Donald Trump surrogate Paris Dennard said over the weekend that black voters knew that there were "legitimate questions" about President Barack Obama's birth certificate.
A day after Trump visited a black church in Detroit, former New York Mayor Rudy Giuliani on Sunday had insisted to CNN that no apology was necessary for falsely suggesting that Obama was not an U.S. citizen.
Giuliani said that it was Democrats who should apologize for painting Trump as a racist after he pushed the birther agenda into the mainstream.
Appearing later on MSNBC, Dennard agreed with Giuliani.
"I think idea that members of my community are somehow sitting around the kitchen table and wondering, 'Donald Trump, should he apologize for raising legitimate questions about the birth certificate of President Obama?' That's not the main issue today," Dennard said. "That's not what's on the minds of people in my community."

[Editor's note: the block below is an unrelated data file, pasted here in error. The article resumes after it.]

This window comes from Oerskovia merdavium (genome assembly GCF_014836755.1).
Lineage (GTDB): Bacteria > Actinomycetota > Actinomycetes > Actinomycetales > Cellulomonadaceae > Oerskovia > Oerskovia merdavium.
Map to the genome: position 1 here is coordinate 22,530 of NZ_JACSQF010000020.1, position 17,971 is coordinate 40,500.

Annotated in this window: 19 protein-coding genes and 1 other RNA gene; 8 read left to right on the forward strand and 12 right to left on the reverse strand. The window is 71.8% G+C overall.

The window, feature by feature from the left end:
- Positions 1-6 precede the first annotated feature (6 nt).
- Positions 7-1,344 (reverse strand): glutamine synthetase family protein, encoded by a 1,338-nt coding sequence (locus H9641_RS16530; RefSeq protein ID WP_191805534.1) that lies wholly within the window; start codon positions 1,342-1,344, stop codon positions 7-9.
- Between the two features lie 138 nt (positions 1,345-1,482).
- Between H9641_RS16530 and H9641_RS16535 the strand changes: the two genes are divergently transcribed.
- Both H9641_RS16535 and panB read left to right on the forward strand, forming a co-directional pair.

"You say that it was a legitimate issue," MSNBC host Alex Witt replied. "It's not a legitimate issue. Let's be real. Come on. And this was something that was started by Donald Trump back in the day. It could be something, if he were to apologize, people would see, 'Alright, I'm capable of apology. I have a change of heart. I realize that it was wrong to put so much into this birther movement.'"
"Don't you think that would go a long way?" the MSNBC anchor asked.
"I believe that if truth be told, it was Hillary Clinton and the Clinton campaign in '08 who started this whisper campaign about President Obama," Dennard insisted. "Would it help if Hillary Clinton apologized for calling Donald Trump a racist, a bigot and all these things that are unsubstantiated? I don't think that's going to move the needle."
The fact checking website Politifact has examined Trump's claim that Clinton started the birther movement and determined it to be "false."
"Most of the talk started after Clinton suspended her presidential campaign. And the only thing she officially has ever done is deny any accusation of starting a whisper campaign," Politifact noted in 2015. "We rate this claim False."
Watch the video below from MSNBC, broadcast Sept. 4, 2016.